Lenovo's Luburic said the integrated 3G rollout could be a big deal for partners, provided it targeted the right customers.
He said the sweet spot was in the high-end SMB and government markets.
"These customers want long lifecycle product, and require reliability and durability as top attributes," Luburic said.
Looking ahead, Lenovo plans to include embedded 3G into its value range, the R and Z series, later this year.
"The embedded aspect of 3G is significant in that there is no need to manage a second piece of hardware. This boosts safety, reliability and performance," he said.
Fujitsu PC technical manager, David Niu, suggested embedded 3G was useful for road warriors who required a truly mobile Internet experience. The vendor will shortly launch its first 3G product, the lightweight LifeBook Q2010. It is currently in talks with all major telcos to supply telephony services. Corporate players are the target market.
"In the past, users had to rely on PDAs, mobile phones, and a combination of different hardware devices to achieve true mobility. Now they will only need one device," Niu said.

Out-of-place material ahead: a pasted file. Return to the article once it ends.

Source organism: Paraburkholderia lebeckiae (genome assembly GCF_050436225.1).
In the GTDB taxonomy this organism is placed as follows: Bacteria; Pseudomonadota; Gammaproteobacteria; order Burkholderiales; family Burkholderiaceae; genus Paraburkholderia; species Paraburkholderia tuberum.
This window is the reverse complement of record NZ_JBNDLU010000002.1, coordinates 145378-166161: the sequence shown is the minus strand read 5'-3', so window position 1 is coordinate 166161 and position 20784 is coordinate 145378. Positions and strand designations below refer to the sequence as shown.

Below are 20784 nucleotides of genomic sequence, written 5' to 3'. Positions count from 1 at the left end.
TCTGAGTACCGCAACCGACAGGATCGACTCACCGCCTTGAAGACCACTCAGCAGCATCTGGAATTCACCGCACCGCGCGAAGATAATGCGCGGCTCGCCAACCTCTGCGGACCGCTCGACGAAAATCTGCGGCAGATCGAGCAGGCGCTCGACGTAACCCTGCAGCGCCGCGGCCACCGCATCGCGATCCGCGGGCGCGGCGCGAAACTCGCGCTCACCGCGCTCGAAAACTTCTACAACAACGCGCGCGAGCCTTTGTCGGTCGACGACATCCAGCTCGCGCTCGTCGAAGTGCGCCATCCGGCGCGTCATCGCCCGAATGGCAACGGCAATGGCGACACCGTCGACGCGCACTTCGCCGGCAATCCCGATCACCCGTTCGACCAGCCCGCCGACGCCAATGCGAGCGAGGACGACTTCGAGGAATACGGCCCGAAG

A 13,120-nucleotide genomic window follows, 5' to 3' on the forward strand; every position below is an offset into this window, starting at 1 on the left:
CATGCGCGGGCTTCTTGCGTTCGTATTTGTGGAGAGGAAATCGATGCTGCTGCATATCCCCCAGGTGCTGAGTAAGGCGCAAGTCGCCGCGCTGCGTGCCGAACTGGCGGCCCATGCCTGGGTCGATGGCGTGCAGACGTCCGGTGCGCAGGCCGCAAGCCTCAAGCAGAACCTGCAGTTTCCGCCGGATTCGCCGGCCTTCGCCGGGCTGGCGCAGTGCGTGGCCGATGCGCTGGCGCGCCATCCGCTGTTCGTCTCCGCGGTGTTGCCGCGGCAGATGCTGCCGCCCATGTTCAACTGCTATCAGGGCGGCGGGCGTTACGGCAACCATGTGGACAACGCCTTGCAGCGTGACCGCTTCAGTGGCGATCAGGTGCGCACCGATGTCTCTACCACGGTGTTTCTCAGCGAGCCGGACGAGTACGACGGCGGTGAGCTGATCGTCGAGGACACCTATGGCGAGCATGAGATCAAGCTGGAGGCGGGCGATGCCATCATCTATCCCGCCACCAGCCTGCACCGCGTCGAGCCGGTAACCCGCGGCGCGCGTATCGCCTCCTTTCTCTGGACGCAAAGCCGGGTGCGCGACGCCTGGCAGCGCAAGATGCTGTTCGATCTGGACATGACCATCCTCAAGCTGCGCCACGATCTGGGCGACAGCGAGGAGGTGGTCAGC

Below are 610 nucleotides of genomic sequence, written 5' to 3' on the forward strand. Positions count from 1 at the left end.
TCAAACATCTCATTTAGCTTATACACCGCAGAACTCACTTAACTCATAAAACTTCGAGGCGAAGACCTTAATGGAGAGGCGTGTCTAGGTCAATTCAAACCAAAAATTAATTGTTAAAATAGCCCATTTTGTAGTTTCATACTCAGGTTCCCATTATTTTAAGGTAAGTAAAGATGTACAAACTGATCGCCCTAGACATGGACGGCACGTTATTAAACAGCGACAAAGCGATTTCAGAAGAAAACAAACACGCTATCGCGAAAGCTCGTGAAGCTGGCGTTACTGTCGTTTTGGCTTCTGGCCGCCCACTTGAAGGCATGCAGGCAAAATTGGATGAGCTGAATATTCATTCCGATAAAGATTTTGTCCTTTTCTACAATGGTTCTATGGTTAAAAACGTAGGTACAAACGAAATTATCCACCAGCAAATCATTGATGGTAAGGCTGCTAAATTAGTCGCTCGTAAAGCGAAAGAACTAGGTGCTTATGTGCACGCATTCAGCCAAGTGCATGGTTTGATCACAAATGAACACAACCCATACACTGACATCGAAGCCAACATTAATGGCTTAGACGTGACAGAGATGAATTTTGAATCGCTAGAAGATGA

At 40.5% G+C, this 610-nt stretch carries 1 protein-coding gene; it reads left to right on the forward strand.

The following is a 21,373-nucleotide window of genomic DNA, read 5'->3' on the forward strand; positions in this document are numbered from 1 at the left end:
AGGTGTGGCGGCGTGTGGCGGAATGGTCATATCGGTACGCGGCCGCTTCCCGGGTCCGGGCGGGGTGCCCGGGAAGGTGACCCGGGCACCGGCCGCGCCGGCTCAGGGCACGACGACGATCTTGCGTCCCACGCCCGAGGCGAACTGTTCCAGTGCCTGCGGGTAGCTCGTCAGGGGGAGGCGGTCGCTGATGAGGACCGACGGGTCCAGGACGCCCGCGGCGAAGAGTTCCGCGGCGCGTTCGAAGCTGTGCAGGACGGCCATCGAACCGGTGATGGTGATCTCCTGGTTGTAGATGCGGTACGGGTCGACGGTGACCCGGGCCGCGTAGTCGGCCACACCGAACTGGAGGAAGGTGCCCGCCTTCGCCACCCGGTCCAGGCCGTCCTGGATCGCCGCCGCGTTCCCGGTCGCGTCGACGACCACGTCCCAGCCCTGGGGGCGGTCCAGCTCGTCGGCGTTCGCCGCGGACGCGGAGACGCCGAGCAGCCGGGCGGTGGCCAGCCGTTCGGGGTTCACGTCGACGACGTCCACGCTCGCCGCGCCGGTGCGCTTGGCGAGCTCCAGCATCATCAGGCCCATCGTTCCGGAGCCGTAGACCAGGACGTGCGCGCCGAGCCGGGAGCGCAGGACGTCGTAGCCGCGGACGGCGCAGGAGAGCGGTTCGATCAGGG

Fujitsu also plans to launch 3G on a few Tablet PCs, including the T4210 and P1510 convertible range.
Another top benefit was that connectivity is widely available, extending international roaming capability, Niu said.
Asked whether 3G will replace competing wireless broadband standard, WiMax, Niu said it could be considered a complementary technology.
"WiMax offers wide coverage, but on the road it's limited. The 3G mobile network coverage area is greater," he said.
Vodafone Australia national channel manager, Hastings Singh, said 3G's edge over WiMax was its clear upgrade path.